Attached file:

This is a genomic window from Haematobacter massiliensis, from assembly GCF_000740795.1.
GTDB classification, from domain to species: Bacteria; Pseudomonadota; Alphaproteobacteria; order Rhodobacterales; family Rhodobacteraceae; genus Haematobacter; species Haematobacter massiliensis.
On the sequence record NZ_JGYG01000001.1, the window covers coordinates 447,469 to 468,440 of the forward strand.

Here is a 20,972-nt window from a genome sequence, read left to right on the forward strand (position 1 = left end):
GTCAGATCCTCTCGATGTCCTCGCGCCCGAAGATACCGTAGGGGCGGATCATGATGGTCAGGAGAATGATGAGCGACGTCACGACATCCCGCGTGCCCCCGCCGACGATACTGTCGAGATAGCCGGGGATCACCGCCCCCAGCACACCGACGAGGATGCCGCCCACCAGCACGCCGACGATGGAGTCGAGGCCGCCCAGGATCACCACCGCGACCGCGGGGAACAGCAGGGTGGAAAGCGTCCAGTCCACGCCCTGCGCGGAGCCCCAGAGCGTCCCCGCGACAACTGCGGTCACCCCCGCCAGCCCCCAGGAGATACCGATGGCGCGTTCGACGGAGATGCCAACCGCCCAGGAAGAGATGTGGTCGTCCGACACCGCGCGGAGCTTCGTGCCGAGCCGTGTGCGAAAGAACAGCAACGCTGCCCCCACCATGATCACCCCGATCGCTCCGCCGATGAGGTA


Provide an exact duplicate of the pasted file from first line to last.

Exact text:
This is a genomic window from Haematobacter massiliensis, from assembly GCF_000740795.1.
GTDB classification, from domain to species: Bacteria; Pseudomonadota; Alphaproteobacteria; order Rhodobacterales; family Rhodobacteraceae; genus Haematobacter; species Haematobacter massiliensis.
On the sequence record NZ_JGYG01000001.1, the window covers coordinates 447,469 to 468,440 of the forward strand.

Here is a 20,972-nt window from a genome sequence, read left to right on the forward strand (position 1 = left end):
GTCAGATCCTCTCGATGTCCTCGCGCCCGAAGATACCGTAGGGGCGGATCATGATGGTCAGGAGAATGATGAGCGACGTCACGACATCCCGCGTGCCCCCGCCGACGATACTGTCGAGATAGCCGGGGATCACCGCCCCCAGCACACCGACGAGGATGCCGCCCACCAGCACGCCGACGATGGAGTCGAGGCCGCCCAGGATCACCACCGCGACCGCGGGGAACAGCAGGGTGGAAAGCGTCCAGTCCACGCCCTGCGCGGAGCCCCAGAGCGTCCCCGCGACAACTGCGGTCACCCCCGCCAGCCCCCAGGAGATACCGATGGCGCGTTCGACGGAGATGCCAACCGCCCAGGAAGAGATGTGGTCGTCCGACACCGCGCGGAGCTTCGTGCCGAGCCGTGTGCGAAAGAACAGCAACGCTGCCCCCACCATGATCACCCCGATCGCTCCGCCGATGAGGTA